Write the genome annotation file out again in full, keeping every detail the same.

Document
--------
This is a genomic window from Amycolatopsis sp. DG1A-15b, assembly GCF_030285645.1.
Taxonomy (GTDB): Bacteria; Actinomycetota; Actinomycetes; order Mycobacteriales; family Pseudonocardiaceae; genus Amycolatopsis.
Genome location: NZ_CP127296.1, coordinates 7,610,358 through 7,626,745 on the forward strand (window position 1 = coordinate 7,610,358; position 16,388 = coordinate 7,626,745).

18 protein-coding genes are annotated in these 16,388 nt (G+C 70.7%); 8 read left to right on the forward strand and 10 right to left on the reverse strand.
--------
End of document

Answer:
This is a genomic window from Amycolatopsis sp. DG1A-15b, assembly GCF_030285645.1.
Taxonomy (GTDB): Bacteria; Actinomycetota; Actinomycetes; order Mycobacteriales; family Pseudonocardiaceae; genus Amycolatopsis.
Genome location: NZ_CP127296.1, coordinates 7,610,358 through 7,626,745 on the forward strand (window position 1 = coordinate 7,610,358; position 16,388 = coordinate 7,626,745).

18 protein-coding genes are annotated in these 16,388 nt (G+C 70.7%); 8 read left to right on the forward strand and 10 right to left on the reverse strand.